Vacuum cleaner maker Dyson wants to help clean the air with its first electric vehicle.
Dyson founder and chief engineer, Sir James Dyson, has confirmed in an email to employees that the innovative and highly successful British vacuum and home appliance company is currently developing its first electric vehicle.
Speculation of the company’s interest in producing an EV has been doing the rounds over the last 12 months since Dyson began poaching industry talent, including former Aston Martin head of product development, Ian Minards, and former Tesla vice president of communications, Ricardo Reyes.
James Dyson says that improving air quality is the motivation driving the new venture: “it has remained my ambition to find a solution to the global problem of air pollution,” he says.
“In London, nearly 9500 people die early each year due to long-term exposure to air pollution according to a study carried out by researchers at King’s College London. The World Health Organisation reports “in 2012 around 7 million people died – one in eight of total global deaths – as a result of air pollution exposure”. It is our obligation to offer a solution to the world’s largest single environmental risk.”
The company has already dedicated over 400 employees to work on the project and acquired an ex-World War Two airfield base, not far down the road from its Malmesbury headquarters, which is currently operating as the EV development centre.
Due to the financial and environmental cost of transporting heavy batteries, it is entirely possible that the final vehicle will end up being designed and produced at the Hullavington facility.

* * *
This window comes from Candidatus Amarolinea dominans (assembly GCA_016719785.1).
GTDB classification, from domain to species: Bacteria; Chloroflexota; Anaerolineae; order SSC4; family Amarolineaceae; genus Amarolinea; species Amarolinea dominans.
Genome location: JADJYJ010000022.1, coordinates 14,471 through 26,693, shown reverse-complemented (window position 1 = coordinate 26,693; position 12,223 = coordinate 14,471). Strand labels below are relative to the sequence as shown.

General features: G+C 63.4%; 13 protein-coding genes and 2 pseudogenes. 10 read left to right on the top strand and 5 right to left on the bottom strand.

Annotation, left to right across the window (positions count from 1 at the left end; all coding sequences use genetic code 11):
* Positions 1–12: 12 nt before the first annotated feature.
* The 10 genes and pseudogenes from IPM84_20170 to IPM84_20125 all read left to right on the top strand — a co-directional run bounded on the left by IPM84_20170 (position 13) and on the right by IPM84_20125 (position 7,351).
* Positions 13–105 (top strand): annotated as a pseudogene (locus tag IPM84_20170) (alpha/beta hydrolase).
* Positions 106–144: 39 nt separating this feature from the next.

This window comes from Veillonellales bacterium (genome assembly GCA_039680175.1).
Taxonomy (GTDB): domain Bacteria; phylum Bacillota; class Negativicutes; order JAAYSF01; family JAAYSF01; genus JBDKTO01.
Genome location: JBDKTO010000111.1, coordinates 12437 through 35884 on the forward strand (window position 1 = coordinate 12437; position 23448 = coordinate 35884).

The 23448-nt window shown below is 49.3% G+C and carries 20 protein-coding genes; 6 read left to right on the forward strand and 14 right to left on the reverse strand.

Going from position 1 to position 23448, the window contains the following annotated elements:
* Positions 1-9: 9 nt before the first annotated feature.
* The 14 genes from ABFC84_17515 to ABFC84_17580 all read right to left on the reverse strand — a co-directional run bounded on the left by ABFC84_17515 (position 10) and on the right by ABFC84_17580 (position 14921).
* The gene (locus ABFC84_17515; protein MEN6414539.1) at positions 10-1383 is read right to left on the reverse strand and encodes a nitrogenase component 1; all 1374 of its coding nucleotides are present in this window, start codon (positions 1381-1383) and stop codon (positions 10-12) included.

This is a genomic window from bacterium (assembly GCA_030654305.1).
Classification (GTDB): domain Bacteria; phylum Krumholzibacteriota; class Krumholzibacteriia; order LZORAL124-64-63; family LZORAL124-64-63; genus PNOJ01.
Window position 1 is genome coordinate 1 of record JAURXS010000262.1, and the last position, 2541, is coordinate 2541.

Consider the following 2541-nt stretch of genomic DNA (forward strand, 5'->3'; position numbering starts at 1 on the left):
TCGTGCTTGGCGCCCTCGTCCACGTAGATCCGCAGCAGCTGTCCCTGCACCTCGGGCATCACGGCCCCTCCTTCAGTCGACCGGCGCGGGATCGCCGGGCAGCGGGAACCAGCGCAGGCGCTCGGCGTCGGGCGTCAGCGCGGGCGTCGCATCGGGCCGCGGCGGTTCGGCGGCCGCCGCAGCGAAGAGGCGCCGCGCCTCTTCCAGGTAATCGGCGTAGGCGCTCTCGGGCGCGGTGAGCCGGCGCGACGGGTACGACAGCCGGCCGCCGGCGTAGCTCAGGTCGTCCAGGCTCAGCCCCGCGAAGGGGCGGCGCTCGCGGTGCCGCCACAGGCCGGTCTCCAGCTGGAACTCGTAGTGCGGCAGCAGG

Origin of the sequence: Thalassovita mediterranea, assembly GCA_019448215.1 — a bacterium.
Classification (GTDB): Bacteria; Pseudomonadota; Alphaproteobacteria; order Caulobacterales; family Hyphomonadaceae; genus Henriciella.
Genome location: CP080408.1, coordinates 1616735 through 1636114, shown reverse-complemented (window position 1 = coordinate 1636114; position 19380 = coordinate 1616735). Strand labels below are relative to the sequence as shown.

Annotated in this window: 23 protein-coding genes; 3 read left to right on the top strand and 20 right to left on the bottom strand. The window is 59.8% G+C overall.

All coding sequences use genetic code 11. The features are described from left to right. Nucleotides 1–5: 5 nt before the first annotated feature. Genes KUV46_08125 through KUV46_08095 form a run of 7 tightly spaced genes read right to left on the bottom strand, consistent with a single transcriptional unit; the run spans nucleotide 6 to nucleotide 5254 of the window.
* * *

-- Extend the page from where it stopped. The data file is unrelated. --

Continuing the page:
Dyson has committed over $3.4 billion towards the project and, although no working car exists yet, promises it will be a radical new take on the passenger vehicle. Details remain thin, but the car will be powered by next-generation solid-state batteries which deliver greater range and faster charging time compared to current lithium-ion batteries. The technology would provide Dyson with a key advantage over competitors.
Dyson also promises development from now will be quick - which it will need to be if it intends to deliver a car by 2020 - and added that its 2020 car will be the first of more to come.
“The project will grow quickly from here but at this stage we will not release any information,” Dyson said.
“Competition for new technology in the automotive industry is fierce and we must do everything we can to keep the specifics of our vehicle confidential.”
Given the car will be developed in England for the right-hand drive market, it is possible the car will also make it Down Under and join offerings from current EV manufacturers such as Tesla, Nissan and BMW.
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